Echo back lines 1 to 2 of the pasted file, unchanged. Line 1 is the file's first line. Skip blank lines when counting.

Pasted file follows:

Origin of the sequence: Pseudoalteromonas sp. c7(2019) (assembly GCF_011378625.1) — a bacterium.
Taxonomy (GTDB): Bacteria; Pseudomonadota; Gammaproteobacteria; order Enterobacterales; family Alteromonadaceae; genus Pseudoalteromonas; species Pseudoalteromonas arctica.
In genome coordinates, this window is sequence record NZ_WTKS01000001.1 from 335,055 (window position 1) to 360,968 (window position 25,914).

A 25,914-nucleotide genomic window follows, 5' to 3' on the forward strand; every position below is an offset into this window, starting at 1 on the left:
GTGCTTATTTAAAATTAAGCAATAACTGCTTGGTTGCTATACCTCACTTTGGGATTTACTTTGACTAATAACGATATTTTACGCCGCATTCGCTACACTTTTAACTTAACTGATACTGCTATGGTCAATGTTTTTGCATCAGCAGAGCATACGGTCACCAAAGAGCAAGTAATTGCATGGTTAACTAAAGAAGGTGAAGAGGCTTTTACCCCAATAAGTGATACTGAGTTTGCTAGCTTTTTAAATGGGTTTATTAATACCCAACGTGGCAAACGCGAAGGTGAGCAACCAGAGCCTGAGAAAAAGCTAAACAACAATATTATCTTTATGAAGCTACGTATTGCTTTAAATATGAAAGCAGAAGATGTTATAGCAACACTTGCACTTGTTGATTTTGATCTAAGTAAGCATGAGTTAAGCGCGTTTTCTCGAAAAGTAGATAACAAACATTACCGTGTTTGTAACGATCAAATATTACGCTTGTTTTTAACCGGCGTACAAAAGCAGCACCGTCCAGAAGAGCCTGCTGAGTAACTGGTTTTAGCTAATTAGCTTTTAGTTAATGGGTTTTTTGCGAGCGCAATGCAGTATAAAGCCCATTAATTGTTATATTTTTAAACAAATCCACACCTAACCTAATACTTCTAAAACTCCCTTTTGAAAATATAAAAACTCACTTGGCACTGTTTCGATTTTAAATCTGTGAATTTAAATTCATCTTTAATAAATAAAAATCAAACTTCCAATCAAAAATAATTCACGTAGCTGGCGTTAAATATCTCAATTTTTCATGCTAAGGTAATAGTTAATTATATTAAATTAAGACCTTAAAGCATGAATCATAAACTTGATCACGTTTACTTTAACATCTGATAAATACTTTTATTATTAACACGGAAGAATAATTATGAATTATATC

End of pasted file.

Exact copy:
Origin of the sequence: Pseudoalteromonas sp. c7(2019) (assembly GCF_011378625.1) — a bacterium.
Taxonomy (GTDB): Bacteria; Pseudomonadota; Gammaproteobacteria; order Enterobacterales; family Alteromonadaceae; genus Pseudoalteromonas; species Pseudoalteromonas arctica.